What prompted this question was the joists I'm putting inside the upper frame. I have three 3" deck screws through the (predrilled) sides and into each of the ends upon advice from a friend, where I was considering three or four pocket screws sized according to Kreg recommendations. I have 2 joists in and they feel more solid than the frame at this point, but need to complete the bracing to have a better idea.
IMG_20211225_104407125.jpg
[Thumbnail for IMG_20211225_104407125.jpg]
 
Coydon Wallham
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BTW, it is an 8x8' frame with 2x6s on top, the rest are 2x4s. The top of the 2x6s are 7' up.
 
Daniel Schmidt
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Coydon Wallham wrote:You brought up another important point about pocket screws that I had forgotten to ask about- torquing them in.

Also, when you use deck screws for pocket holes, are you using a jig to drill the holes? For larger dimensions are you using a regular bit, then following up with the long bit you mention?



My father had me turning wrenches when I was a small child, so I just go by feel. In this case, if you predrill, start light, and keep snugging it up until the joint isn't loose then it should be tight enough. Since you already have screws going straight into the ends, and none of the wood appears to be splitting, it should be plenty strong. I honestly never use the adjustable torque feature on drills. If you predrill everything and slowly increase the torque until the boards tighten together and don't flex apart from basic handling then it is tight enough. I usually will grab scrap pieces to test whenever I change materials or screws to make sure everything appears to be working as expected.

I generally use the jig and just pull it back off the end enough so the screw comes out in the right spot. You don't want it poking through way too far to one side or the other as you can end up with a loose connection. One option is to purposely have it come out a bit offset and then use a pocket hole on either side, this way the diagonal screws in opposite directions complement each other. This doesn't work on end pieces, but the joists in the middle can benefit from this. I've also been known to freehand it by drilling in at 90 degrees and then adjusting to the angle I need when working with pieces that are cut at different angles, such as 2 x 22.5 degree pieces to go around a 45 degree corner.

I have built temporary scaffolds in a similar fashion, and I can tell by looking at it that below the point of the bracing, those 2x4's will flex and will get a bit bouncy when doing certain actions standing on top. All of your legs have the 2x4's in the same orientation (1.5" sides all facing the same way, as are the 3.5" sides). If you take more 2x4's and make them into an L shape, that is, leaving the existing 3.5" side as-is and putting the 3.5" side of new boards to the 1.5" side (making an L shape 5" in one direction and 3.5" in the other) it will be more sturdy than just doubling up the 2x4's into a 3" x 3.5" block. You will have much less flexing below the line where the braces attach. Adding another set of diagonal bracing to the other two sides supporting the joists will further increase rigidity and make it feel quite solid.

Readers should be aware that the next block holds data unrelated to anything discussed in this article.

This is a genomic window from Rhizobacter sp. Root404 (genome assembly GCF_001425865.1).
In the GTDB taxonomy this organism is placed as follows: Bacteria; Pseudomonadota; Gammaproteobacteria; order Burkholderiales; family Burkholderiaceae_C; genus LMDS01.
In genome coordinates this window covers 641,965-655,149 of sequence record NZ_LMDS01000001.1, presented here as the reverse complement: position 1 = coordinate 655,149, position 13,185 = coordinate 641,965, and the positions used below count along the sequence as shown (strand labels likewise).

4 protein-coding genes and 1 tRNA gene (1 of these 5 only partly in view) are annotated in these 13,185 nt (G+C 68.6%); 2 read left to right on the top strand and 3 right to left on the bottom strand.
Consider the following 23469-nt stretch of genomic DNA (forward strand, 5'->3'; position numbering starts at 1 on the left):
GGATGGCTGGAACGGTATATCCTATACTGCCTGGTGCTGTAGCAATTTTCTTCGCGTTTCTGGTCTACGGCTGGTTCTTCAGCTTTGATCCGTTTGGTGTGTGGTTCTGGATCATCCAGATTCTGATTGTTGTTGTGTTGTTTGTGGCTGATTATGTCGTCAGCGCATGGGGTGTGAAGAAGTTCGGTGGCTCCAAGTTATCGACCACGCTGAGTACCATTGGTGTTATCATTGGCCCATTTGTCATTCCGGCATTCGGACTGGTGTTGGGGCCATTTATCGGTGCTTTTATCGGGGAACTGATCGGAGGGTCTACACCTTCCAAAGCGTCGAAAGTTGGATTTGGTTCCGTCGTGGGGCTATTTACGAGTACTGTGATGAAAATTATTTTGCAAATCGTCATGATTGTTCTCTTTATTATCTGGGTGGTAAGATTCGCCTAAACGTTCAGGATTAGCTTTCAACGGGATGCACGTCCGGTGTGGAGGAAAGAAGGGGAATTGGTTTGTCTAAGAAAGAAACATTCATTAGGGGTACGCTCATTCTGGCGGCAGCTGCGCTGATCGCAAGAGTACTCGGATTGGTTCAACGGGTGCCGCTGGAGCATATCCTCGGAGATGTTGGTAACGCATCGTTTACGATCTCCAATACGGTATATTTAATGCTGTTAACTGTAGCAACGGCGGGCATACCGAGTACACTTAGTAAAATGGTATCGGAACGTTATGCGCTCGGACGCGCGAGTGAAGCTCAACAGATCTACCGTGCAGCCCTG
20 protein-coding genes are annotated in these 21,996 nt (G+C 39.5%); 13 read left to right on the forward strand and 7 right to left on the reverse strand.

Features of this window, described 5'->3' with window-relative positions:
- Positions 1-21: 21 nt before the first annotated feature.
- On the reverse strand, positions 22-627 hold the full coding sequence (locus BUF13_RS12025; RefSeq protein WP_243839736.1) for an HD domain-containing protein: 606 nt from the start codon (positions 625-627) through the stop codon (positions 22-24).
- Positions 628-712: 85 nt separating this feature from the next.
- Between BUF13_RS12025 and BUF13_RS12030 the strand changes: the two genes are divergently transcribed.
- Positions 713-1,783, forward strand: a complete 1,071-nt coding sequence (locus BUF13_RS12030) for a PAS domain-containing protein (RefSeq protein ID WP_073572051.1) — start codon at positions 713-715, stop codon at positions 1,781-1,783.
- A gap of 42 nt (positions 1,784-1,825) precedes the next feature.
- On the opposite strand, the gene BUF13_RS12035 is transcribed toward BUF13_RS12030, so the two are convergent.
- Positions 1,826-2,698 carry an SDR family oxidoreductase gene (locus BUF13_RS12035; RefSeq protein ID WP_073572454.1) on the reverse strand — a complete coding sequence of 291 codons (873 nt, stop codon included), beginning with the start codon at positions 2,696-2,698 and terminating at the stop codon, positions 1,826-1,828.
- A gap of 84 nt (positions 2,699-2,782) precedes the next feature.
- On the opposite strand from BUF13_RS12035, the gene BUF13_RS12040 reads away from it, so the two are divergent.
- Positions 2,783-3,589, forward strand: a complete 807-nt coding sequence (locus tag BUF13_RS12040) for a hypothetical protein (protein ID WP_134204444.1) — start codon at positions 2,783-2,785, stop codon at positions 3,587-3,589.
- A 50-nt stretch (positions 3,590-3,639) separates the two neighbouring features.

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I second the "L" shaped posts idea. You definitely need angle bracing on all sides to keep the platform from wobbling, no matter how stiff the posts themselves become. The best would be a single diagonal brace from one top corner to the opposite bottom corner, or double braces from bottom corners to top center.
 
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Daniel Schmidt wrote:I have built temporary scaffolds in a similar fashion, and I can tell by looking at it that below the point of the bracing, those 2x4's will flex and will get a bit bouncy when doing certain actions standing on top. All of your legs have the 2x4's in the same orientation (1.5" sides all facing the same way, as are the 3.5" sides). If you take more 2x4's and make them into an L shape, that is, leaving the existing 3.5" side as-is and putting the 3.5" side of new boards to the 1.5" side (making an L shape 5" in one direction and 3.5" in the other) it will be more sturdy than just doubling up the 2x4's into a 3" x 3.5" block. You will have much less flexing below the line where the braces attach. Adding another set of diagonal bracing to the other two sides supporting the joists will further increase rigidity and make it feel quite solid.


Would it be enough to extend the 'L' 2*4 additions just between the ground and the middle brace? I've burned through my reserve of studs and would need a trip to the lumber yard to make them ground to top. I do have some 1x lumber left, would that be suitable for any of this bracing?